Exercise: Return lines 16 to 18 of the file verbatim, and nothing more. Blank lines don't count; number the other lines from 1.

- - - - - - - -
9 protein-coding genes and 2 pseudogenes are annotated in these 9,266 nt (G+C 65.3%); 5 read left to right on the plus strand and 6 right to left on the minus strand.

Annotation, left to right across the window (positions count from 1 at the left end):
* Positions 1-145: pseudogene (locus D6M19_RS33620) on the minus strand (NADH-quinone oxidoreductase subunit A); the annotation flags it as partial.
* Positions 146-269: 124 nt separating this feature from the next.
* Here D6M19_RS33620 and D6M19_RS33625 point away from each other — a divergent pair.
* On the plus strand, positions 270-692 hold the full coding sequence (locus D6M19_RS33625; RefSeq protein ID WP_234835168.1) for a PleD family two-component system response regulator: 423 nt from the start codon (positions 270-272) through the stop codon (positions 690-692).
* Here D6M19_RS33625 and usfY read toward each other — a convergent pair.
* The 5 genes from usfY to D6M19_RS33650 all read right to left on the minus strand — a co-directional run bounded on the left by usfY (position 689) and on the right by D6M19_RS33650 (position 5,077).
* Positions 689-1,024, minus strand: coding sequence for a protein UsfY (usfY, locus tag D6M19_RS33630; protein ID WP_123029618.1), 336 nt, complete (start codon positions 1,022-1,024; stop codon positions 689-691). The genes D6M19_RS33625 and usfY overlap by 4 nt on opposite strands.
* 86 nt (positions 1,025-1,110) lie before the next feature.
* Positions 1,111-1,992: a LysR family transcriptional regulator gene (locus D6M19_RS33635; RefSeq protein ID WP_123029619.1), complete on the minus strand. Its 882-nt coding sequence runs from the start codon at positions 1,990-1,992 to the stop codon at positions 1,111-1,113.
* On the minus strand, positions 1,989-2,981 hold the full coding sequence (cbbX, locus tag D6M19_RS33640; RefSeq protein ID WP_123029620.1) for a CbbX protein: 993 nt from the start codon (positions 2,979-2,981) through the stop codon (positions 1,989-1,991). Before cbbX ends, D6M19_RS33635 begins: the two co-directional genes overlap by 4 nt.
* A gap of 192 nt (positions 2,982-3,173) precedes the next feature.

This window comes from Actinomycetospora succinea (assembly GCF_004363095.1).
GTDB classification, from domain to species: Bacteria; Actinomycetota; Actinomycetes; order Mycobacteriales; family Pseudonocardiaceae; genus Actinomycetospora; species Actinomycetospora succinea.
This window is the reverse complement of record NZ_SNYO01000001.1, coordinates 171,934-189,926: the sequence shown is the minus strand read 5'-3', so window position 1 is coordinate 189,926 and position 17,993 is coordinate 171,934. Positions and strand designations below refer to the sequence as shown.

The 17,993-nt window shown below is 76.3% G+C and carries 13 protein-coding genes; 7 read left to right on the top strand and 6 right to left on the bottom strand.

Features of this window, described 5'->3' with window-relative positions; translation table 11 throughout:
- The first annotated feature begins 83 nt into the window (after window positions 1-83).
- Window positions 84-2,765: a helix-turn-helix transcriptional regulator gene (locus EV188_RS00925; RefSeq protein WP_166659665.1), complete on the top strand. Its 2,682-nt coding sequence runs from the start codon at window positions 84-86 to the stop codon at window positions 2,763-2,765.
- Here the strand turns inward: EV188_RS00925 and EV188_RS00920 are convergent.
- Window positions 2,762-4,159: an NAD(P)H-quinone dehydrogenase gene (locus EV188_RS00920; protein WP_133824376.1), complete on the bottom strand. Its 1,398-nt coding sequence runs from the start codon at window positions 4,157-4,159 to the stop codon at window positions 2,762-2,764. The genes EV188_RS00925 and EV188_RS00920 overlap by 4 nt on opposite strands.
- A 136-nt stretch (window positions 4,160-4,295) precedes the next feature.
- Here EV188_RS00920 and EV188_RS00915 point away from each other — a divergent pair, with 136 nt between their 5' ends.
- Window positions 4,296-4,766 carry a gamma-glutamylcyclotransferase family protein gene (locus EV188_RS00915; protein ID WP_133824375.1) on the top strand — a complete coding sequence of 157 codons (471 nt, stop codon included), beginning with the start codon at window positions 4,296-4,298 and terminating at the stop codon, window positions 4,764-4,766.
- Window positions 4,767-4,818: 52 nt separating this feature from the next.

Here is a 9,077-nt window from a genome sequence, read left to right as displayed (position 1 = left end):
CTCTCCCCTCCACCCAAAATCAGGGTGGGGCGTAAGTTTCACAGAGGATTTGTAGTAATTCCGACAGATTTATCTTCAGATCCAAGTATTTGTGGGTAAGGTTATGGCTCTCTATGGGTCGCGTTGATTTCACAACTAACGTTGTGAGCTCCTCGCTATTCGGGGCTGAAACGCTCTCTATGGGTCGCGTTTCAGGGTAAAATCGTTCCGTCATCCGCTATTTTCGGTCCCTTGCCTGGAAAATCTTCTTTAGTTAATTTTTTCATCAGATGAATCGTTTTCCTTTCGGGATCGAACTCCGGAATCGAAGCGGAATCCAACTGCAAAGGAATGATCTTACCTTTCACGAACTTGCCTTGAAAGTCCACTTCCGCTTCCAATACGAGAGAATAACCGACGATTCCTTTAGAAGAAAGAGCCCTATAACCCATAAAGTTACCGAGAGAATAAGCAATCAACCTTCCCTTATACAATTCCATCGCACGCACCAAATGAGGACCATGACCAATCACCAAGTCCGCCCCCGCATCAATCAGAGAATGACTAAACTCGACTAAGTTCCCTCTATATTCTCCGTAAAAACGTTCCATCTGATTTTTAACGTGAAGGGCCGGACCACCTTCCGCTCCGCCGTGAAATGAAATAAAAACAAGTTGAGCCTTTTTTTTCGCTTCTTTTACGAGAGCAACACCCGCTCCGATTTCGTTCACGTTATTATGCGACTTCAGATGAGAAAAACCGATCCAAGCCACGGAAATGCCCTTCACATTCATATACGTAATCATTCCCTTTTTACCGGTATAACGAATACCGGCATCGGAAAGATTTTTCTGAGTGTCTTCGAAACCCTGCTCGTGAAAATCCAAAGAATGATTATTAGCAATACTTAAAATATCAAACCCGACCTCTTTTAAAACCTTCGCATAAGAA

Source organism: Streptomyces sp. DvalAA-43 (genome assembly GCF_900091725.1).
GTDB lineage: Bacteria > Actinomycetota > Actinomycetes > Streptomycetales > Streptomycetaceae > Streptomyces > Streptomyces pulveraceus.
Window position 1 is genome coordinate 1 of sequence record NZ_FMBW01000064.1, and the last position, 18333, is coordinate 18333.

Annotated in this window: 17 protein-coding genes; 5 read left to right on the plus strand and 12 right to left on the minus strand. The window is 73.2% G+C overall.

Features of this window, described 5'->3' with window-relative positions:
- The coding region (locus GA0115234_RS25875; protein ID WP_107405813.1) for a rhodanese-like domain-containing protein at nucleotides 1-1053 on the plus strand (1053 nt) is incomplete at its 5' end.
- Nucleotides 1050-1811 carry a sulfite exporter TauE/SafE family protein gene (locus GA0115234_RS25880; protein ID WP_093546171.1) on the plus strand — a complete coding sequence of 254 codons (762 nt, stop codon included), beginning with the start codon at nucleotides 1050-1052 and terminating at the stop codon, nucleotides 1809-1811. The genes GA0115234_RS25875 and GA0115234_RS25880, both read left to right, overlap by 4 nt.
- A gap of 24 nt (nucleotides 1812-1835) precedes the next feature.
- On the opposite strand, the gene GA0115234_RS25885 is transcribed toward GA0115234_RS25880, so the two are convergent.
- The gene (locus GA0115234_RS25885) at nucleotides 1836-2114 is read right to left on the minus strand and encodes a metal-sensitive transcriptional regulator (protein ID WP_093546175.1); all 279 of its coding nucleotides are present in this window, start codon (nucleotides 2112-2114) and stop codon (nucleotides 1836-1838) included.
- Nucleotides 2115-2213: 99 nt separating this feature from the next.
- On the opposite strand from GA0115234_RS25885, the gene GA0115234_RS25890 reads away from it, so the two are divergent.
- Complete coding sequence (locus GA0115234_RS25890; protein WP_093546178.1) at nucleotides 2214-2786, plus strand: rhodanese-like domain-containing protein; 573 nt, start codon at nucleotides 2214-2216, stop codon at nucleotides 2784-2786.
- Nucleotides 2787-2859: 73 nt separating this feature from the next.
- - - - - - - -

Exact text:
This window is the reverse complement of record NZ_SNYO01000001.1, coordinates 171,934-189,926: the sequence shown is the minus strand read 5'-3', so window position 1 is coordinate 189,926 and position 17,993 is coordinate 171,934. Positions and strand designations below refer to the sequence as shown.

The 17,993-nt window shown below is 76.3% G+C and carries 13 protein-coding genes; 7 read left to right on the top strand and 6 right to left on the bottom strand.

Features of this window, described 5'->3' with window-relative positions; translation table 11 throughout: